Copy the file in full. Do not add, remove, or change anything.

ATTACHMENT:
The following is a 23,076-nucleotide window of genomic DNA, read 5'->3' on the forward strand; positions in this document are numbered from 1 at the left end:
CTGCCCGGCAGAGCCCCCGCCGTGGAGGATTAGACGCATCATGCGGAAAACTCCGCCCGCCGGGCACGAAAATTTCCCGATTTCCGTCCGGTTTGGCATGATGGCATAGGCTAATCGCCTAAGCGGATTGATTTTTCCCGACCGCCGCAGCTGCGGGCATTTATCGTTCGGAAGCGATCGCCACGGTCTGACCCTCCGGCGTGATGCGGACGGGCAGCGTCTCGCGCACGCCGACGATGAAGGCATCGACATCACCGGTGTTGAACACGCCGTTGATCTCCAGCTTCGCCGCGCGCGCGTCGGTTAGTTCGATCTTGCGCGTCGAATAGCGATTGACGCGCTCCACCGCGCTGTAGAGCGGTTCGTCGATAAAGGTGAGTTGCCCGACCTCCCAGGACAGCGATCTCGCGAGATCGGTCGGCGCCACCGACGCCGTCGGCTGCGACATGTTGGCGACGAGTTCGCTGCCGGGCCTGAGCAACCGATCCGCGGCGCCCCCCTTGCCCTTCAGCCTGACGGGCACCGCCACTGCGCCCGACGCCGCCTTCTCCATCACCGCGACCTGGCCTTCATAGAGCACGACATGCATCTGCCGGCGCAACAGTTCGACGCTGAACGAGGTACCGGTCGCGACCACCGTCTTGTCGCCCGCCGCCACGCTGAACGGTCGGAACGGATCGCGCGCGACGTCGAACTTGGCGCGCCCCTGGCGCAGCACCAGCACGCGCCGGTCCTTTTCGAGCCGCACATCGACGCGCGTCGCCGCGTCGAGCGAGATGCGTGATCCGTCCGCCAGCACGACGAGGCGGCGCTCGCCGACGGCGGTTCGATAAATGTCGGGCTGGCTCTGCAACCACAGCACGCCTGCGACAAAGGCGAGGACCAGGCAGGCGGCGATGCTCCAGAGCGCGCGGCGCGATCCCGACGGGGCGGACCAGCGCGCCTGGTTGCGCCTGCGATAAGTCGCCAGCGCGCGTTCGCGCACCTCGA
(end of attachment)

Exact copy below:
The following is a 23,076-nucleotide window of genomic DNA, read 5'->3' on the forward strand; positions in this document are numbered from 1 at the left end:
CTGCCCGGCAGAGCCCCCGCCGTGGAGGATTAGACGCATCATGCGGAAAACTCCGCCCGCCGGGCACGAAAATTTCCCGATTTCCGTCCGGTTTGGCATGATGGCATAGGCTAATCGCCTAAGCGGATTGATTTTTCCCGACCGCCGCAGCTGCGGGCATTTATCGTTCGGAAGCGATCGCCACGGTCTGACCCTCCGGCGTGATGCGGACGGGCAGCGTCTCGCGCACGCCGACGATGAAGGCATCGACATCACCGGTGTTGAACACGCCGTTGATCTCCAGCTTCGCCGCGCGCGCGTCGGTTAGTTCGATCTTGCGCGTCGAATAGCGATTGACGCGCTCCACCGCGCTGTAGAGCGGTTCGTCGATAAAGGTGAGTTGCCCGACCTCCCAGGACAGCGATCTCGCGAGATCGGTCGGCGCCACCGACGCCGTCGGCTGCGACATGTTGGCGACGAGTTCGCTGCCGGGCCTGAGCAACCGATCCGCGGCGCCCCCCTTGCCCTTCAGCCTGACGGGCACCGCCACTGCGCCCGACGCCGCCTTCTCCATCACCGCGACCTGGCCTTCATAGAGCACGACATGCATCTGCCGGCGCAACAGTTCGACGCTGAACGAGGTACCGGTCGCGACCACCGTCTTGTCGCCCGCCGCCACGCTGAACGGTCGGAACGGATCGCGCGCGACGTCGAACTTGGCGCGCCCCTGGCGCAGCACCAGCACGCGCCGGTCCTTTTCGAGCCGCACATCGACGCGCGTCGCCGCGTCGAGCGAGATGCGTGATCCGTCCGCCAGCACGACGAGGCGGCGCTCGCCGACGGCGGTTCGATAAATGTCGGGCTGGCTCTGCAACCACAGCACGCCTGCGACAAAGGCGAGGACCAGGCAGGCGGCGATGCTCCAGAGCGCGCGGCGCGATCCCGACGGGGCGGACCAGCGCGCCTGGTTGCGCCTGCGATAAGTCGCCAGCGCGCGTTCGCGCACCTCGA